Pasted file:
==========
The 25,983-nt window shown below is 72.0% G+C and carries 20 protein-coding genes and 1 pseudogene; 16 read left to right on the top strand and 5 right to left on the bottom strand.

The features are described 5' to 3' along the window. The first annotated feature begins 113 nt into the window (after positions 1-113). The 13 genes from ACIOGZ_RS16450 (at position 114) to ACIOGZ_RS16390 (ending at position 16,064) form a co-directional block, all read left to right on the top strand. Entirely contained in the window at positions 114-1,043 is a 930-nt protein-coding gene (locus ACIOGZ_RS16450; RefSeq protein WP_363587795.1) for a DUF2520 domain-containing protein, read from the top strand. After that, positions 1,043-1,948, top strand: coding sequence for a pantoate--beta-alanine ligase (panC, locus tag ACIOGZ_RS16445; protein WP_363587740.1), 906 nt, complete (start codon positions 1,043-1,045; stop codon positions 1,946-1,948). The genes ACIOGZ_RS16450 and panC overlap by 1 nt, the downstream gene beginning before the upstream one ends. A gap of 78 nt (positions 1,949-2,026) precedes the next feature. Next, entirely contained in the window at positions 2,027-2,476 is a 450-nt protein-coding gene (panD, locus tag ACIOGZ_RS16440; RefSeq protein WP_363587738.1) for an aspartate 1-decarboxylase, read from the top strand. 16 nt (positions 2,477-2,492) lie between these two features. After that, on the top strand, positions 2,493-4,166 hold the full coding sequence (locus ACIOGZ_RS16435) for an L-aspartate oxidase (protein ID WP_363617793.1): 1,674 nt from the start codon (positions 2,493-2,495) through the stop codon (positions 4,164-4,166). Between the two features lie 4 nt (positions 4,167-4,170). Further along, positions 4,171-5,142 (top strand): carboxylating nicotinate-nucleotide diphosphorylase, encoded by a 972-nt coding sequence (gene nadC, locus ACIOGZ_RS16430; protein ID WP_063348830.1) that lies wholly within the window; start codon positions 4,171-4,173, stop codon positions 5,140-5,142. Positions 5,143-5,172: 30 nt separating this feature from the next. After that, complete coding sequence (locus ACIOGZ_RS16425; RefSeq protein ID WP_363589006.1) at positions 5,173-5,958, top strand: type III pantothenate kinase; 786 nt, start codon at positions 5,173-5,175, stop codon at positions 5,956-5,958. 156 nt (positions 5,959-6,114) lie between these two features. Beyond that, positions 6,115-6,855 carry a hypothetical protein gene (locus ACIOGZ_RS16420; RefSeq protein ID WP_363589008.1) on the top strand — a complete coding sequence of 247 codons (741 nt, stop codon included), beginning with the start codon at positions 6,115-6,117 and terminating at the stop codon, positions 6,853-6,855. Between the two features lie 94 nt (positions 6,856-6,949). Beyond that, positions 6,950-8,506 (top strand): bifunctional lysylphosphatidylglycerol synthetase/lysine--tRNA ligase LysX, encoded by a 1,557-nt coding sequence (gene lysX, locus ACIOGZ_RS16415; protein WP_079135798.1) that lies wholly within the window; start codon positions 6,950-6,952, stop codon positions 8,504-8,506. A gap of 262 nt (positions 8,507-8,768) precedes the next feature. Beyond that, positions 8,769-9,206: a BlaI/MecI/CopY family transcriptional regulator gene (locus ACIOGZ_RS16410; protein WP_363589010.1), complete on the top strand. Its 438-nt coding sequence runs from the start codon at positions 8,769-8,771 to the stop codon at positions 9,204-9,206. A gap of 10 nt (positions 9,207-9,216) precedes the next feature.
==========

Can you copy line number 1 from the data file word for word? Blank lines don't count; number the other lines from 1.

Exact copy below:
The 25,983-nt window shown below is 72.0% G+C and carries 20 protein-coding genes and 1 pseudogene; 16 read left to right on the top strand and 5 right to left on the bottom strand.